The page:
#BlogElul – Observe
So, it’s a double word. The first connects to yesterday’s “Hear”. The second, to what we do, as the word is often used to say we do religious ritual. We observe – or don’t observe – Shabbat. We observe – or don’t observe – Kashrut rules. Even more than whether someone is religious, we call people who follow the rules “observant”. We call those who follow the Mitzvot, Jewish commandments, observant Jews.
So, how does following a bunch of rules make you better able to pay attention to the universe? Well, some of the rules are smart and have paying attention built in. So, someone who observes Shabbat pays attention to the flow of a week, to periods of rest and work, to spiritual as well as physical needs. Someone who observes Kashrut has to think about each bite and so pays attention to what he eats, to the gifts of the world that feed him, to the cycle of life and death and consumption that we live in.
Not all observant Jews are observant, of course. It’s possible to lose that connection, and do things blindly, without thinking – without observing. It’s possible to be an observant person without following any of the rules, too. There’s nothing magical about Jewish rules – they’re just a method that people have chosen to help them be more aware, more connected to all that is and to God, more observant.
We all make decisions about which rules to observe and to what extent (and then, being human, we all fall short of the decisions we initially made – or at least I do). It’s easy to say “I will always light havdalla” – except I forget, and get busy and don’t and…
Ok, but I was going to talk about a song or prayer instead of just sharing thoughts…
So, “Al shlosha devarim ha-olam omed – all hatorah, all ha-avoda, all gemilut hasadim”
Al – upon; this is a dependence word and a relationship word. This rests upon that. This depends upon that. It is upon a person to do her best. What is upon me, today? How can I be more observant, and act it out?
Shlosha – three; heck, Judaism has lots of threes, this is just one of them. Numbers are cool, and three is a good one. For a long time, it’s been slightly unwelcome and a source of discomfort due to it having been claimed by the Christian faith. We reclaim the number three and celebrate it.
Devarim – goodness, I like Hebrew! Devarim are things, the way you end up saying “thing” when you can’t think of the word. Devarim are words too, though. They are speeches, sayings, sermons – all somewhat plausible definitions. So, “upon three paradigms…”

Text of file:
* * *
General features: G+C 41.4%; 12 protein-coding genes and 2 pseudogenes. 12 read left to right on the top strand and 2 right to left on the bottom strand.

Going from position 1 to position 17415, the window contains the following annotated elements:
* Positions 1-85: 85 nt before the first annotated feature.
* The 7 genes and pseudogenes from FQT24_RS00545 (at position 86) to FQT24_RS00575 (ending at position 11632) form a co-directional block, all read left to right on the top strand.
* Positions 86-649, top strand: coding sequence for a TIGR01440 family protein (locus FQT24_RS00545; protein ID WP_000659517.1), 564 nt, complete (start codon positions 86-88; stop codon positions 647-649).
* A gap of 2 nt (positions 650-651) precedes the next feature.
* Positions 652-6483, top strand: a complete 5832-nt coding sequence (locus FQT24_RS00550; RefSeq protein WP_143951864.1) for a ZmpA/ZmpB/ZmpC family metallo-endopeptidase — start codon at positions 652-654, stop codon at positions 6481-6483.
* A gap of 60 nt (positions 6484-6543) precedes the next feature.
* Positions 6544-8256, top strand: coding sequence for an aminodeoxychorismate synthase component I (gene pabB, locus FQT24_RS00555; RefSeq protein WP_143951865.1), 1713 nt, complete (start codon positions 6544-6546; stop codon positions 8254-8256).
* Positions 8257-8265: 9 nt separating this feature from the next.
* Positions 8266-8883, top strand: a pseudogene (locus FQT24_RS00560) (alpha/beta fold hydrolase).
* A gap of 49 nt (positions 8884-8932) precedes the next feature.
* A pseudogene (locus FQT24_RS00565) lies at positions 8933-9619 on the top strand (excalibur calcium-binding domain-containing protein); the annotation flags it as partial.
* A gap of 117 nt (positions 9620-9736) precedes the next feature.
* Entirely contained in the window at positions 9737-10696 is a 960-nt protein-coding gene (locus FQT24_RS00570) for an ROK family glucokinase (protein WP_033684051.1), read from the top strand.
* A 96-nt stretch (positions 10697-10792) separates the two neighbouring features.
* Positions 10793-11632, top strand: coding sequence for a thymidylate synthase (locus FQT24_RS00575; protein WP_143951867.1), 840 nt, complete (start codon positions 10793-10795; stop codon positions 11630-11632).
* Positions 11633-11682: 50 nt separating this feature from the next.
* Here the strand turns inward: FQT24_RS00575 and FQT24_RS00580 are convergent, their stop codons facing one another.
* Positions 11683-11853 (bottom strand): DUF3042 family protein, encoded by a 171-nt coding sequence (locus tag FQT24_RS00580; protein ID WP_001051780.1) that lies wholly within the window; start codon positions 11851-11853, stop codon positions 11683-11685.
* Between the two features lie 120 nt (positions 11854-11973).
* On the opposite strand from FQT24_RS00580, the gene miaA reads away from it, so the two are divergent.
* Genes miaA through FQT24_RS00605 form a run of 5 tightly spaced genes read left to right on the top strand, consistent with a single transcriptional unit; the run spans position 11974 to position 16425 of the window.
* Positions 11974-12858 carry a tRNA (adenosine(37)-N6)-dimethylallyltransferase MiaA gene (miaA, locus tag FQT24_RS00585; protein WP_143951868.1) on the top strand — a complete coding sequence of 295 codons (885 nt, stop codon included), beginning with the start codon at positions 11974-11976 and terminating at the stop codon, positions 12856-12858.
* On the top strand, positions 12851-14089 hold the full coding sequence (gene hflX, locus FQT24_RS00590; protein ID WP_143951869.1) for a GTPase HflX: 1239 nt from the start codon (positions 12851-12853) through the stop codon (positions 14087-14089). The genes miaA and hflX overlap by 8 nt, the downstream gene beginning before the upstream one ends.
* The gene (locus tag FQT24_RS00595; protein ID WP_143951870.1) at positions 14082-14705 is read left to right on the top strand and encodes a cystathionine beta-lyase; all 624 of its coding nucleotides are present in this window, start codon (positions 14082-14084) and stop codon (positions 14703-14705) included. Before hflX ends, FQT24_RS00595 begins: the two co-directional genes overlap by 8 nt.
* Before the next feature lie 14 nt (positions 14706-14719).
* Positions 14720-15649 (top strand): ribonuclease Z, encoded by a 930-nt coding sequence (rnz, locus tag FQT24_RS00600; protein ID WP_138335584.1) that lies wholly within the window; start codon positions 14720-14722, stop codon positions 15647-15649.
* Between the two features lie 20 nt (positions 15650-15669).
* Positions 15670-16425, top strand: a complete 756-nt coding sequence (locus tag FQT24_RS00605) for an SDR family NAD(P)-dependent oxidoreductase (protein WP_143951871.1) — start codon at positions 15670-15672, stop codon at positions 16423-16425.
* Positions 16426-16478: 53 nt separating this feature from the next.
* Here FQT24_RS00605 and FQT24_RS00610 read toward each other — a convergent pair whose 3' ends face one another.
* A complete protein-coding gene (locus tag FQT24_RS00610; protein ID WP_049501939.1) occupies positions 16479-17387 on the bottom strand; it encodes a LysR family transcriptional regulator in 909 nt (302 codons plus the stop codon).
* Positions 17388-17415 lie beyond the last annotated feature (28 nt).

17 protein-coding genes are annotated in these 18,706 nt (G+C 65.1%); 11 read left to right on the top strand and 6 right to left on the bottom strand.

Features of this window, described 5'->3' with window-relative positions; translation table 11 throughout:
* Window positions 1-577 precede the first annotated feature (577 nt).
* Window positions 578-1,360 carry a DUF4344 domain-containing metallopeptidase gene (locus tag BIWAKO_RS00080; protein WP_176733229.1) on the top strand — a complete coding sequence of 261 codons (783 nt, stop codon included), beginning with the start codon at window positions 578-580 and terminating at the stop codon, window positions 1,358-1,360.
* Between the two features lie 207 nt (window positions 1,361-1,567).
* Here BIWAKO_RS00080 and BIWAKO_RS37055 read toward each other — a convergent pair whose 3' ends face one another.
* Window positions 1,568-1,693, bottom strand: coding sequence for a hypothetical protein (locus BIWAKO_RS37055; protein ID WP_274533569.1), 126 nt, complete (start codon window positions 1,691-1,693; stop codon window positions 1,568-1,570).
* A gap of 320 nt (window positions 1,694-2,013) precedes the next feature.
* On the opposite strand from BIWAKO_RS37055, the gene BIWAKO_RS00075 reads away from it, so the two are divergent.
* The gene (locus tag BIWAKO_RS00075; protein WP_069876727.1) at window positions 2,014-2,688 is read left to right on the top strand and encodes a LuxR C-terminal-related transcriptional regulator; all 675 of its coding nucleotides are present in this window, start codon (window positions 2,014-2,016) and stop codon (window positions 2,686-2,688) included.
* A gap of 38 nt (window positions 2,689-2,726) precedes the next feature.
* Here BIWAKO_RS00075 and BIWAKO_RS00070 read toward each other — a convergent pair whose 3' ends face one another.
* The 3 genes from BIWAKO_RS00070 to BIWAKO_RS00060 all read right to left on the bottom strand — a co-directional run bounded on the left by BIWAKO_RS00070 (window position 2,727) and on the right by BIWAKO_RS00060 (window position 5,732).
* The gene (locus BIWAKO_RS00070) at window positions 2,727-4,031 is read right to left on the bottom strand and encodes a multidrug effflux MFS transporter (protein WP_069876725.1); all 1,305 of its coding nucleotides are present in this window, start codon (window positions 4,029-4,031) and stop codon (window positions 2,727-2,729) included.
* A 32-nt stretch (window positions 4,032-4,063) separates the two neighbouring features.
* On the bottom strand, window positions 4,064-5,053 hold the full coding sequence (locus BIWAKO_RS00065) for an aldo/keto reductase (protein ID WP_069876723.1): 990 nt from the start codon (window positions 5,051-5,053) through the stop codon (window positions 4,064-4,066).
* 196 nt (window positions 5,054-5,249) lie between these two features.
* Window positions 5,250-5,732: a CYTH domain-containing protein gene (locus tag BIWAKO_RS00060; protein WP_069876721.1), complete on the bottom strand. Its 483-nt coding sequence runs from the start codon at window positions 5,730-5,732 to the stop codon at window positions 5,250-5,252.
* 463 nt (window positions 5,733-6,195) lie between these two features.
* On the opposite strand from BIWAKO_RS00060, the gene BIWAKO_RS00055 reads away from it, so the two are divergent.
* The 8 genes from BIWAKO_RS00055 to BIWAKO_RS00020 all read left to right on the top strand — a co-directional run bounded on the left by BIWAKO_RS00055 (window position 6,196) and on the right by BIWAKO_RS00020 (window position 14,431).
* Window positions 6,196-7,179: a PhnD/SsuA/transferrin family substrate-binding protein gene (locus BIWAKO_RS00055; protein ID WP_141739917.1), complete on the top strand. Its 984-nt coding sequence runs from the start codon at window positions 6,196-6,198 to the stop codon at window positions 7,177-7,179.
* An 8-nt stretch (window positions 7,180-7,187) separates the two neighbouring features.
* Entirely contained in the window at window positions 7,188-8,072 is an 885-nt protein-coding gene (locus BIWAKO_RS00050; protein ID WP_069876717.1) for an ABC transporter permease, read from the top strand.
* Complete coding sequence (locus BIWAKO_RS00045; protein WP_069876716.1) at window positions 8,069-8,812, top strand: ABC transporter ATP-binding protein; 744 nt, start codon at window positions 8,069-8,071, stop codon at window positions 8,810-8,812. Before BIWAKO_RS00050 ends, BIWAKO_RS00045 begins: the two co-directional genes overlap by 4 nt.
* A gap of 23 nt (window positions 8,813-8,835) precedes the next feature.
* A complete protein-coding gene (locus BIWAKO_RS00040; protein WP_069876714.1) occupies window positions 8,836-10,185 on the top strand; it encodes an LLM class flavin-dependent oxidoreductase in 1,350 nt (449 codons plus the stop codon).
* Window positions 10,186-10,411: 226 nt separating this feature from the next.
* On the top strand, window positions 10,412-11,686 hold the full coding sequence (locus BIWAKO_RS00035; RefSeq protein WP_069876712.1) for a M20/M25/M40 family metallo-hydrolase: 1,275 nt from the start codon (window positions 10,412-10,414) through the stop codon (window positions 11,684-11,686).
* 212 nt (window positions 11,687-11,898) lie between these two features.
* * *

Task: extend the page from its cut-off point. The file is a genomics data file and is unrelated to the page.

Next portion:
Ha-Olam – world, universe, infinity, eternity. All that is. What does it mean to say that the entirety of everything depends upon anything? Surely, that’s ridiculous. Why, even if people didn’t exist, the chance of the world being blown up with weapons, or being heated into a non-living desert, or being poisoned until no life can survive is exactly the…no, never mind…The world does seem to depend on us to some extent.
Omed – stand; survive? Exist? Persist? These are all lovely synonyms. The world stands because of these paradigms. Without them, something would be left perhaps – but could we still call it the world as we understand it? At one time, in a Terry Pratchet book, one character says to another something along the gist of, “I wasn’t exaggerating, the sun really wouldn’t rise tomorrow if you failed. Oh, a hot ball of burning gasses might be visible as a distant circle of light, but the sun wouldn’t rise.”
Torah – learning, education, the five books of Moses, the bible, the Talmud, the commentaries, the old testament, holy study, all discussion that’s for God’s sake – old languages pack more into each word.
Avodah – work; service; observance. Now, there’s a word to shed light on observance – it’s work, in the service of God and other people. I like that. When I am observant, I notice what needs to be done. When I do it, I’m doing the work, and through doing the work, I serve others. Which is the point and why the world depends on Avodah.
Gemilut Hasadim – good deeds; charity; acts of loving kindness – but more precisely, reciprocal acts of love. Relationships; connection; interconnectedness; what happens when the observer becomes part of what is being observed – ruins science experiments, but works for God-stuff.
So, my translation: On three paradigms does the universe as we know it depend: on the quality of our learning, on the depth of our observance and on the strength of our relationships. Let me serve all three paradigms today.